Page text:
- This famous surname, one of the earliest recorded in history, and recorded in over two hundred spellings from Benedicte, Benech and Bennet, to Banish, Beinosovitch and Vedyasov, derives from the Roman personal name "Benedictus", meaning blessed. The name owed its original popularity to St. Benedict (circa 480 - 550), who founded the Benedictine order of monks at Monte Cassino in Italy, and wrote the monastic rules that formed a model for all subsequent orders. The name was originally given only to members of the church, and particularly those in monastic orders. It became popular as a personal name for all members of society only after the famous Crusades to the Holy Land in the 12th century when it became the practice for returning soldiers or pilgrims to call their children after saints or prominent members of the early church. These personal names became surnames over the next two centuries, the first surnames being recorded in England, those on the continent generally being rather later. The French variants "Beneit or Benoit" being short forms of Benedictus, were the most usual spellings. Amongst the early examples of the surname recording are those of Robert Benyt of Yorkshire, England, in 1327, and Hainrich Benedicte of St Blazien, Germany, in the year 1330. Amongst the early settlers to the New England colonies of America was Edward Bennett of Wariscovack, Virgina. He was a major landowner, and is known to have employed at least twelve servants. The first recorded spelling of the family name anywhere in the world is believed to be that of William Benet, which was dated 1208, in the rolls of the city of Durham, England. This was during the reign of King John, known as "Lackland", 1199 - 1216.
Surnames reference. 2013.
См. также в других словарях:
Bendix — ist als Kurzform von Benedikt der Familienname folgender Personen: Alice Bendix (1894 1943), deutsche Pädagogin Benedict Heinrich Bendix (1768–1828), deutscher Zeichner und Kupferstecher Fritz Bendix (1847–1914), dänischer Musiker Hans Bendix… … Deutsch Wikipedia
Bendix — may refer to: * John E. Bendix, American Civil War and New York Guard general * Vincent Bendix ** The Bendix Corporation ** Bendix Helicopters ** The Bendix trophy * Reinhard Bendix sociologist * William Bendix * Knuth Bendix completion algorithm … Wikipedia
bendix — BENDÍX, bendixuri, s.n. Mecanism care permite angrenarea pinionului demarorului cu coroana dinţată de pe volantul motorului, la automobile, avioane etc. – Din fr. bendix. Trimis de paula, 02.06.2002. Sursa: DEX 98 béndix s. n., pl. béndixuri… … Dicționar Român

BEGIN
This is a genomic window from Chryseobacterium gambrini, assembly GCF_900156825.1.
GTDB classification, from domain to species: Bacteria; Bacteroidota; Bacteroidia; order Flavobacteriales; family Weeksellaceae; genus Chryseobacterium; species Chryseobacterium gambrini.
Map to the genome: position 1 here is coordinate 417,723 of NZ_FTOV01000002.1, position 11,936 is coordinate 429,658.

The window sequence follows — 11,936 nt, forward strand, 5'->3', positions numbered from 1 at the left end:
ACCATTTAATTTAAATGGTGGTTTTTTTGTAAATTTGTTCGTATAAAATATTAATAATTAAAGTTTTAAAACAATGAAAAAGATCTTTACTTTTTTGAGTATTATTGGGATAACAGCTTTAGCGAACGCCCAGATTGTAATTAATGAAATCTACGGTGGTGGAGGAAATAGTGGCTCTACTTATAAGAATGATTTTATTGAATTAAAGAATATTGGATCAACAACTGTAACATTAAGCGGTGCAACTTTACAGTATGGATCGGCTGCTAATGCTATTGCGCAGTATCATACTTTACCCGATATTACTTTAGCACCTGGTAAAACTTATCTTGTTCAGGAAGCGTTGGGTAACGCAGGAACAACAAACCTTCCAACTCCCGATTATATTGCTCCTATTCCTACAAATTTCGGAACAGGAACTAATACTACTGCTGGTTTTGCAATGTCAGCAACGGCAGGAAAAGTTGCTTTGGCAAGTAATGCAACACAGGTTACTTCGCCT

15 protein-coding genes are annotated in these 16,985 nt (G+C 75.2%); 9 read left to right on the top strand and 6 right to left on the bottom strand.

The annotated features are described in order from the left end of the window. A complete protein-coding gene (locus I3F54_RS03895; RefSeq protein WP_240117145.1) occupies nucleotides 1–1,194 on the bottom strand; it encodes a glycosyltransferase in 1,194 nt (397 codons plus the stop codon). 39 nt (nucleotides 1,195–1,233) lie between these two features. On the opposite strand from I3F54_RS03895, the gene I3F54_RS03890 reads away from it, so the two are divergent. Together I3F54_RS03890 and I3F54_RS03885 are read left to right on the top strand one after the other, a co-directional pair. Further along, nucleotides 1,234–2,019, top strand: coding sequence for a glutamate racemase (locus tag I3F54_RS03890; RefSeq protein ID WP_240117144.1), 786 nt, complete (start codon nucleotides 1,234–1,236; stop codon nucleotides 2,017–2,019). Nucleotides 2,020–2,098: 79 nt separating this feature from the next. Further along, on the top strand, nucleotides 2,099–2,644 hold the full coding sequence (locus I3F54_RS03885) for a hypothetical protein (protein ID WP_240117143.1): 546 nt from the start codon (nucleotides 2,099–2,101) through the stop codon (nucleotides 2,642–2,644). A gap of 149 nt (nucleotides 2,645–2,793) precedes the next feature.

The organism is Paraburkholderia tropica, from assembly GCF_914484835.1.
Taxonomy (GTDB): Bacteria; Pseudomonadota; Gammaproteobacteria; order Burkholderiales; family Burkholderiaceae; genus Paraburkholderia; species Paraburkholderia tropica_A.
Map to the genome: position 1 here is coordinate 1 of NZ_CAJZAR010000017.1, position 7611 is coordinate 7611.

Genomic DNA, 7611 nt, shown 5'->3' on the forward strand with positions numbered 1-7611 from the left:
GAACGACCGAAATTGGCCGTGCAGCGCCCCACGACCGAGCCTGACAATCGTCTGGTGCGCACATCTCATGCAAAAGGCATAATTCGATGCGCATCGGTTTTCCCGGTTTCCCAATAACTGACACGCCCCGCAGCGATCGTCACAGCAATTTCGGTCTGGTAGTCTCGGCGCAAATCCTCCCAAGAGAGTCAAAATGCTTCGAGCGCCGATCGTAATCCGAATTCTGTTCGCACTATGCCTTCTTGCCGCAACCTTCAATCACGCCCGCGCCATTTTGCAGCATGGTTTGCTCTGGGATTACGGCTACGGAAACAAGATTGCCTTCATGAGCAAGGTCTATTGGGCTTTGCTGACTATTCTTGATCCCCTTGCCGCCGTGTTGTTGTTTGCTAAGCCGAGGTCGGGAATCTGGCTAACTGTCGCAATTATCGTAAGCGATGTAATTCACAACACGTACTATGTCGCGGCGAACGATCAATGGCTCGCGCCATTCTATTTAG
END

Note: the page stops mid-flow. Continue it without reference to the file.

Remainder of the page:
Bendix G-15 — Saltar a navegación, búsqueda El ordenador fue presentado en 1956 por la Computer Division de la Corporacion Bendix, de Los Ángeles, California. Su tamaño era de 1,5 m por 1 m por 1 m y pesaba alrededor de 450 kg. El sistema base, sin periféricos … Wikipedia Español
Bendix — Saltar a navegación, búsqueda El béndix es el dispositivo que conecta el motor de arranque con el motor. Esta conexión se produce en el volante del motor, que es un disco dentado con un piñón del motor de arranque. Como una vez arrancado el motor … Wikipedia Español
bendix — bendix, eclipse … Enciclopedia Universal
Bendix — [ bendɪks], Reinhardt, amerikanischer Soziologe deutscher Herkunft, * Berlin 25. 2. 1916, ✝ Berkeley (Calif.) 28. 2. 1991; war seit 1956 Professor der Soziologie in Berkeley (Calif.); hatte seit 1971 auch Gastprofessuren in Deutschland; wurde… … Universal-Lexikon
Bendix G-15 — The Bendix G 15 computer was introduced in 1956 by the Bendix Corporation, Computer Division, Los Angeles, California. It was about 5 by 3 by 3 ft (1.5m by 1m by 1m) and weighed about 950 lb (450 kg). The base system, without peripherals, cost… … Wikipedia
Bendix G-20 — The Bendix G 20 computer was introduced in 1961 by the Bendix Corporation, Computer Division, Los Angeles, California. The G 20 followed the highly successful G 15 vacuum tube computer. Bendix sold its computer division to Control Data… … Wikipedia
Bendix — See Bendix type starter drive pre engaged Bendix starter … Dictionary of automotive terms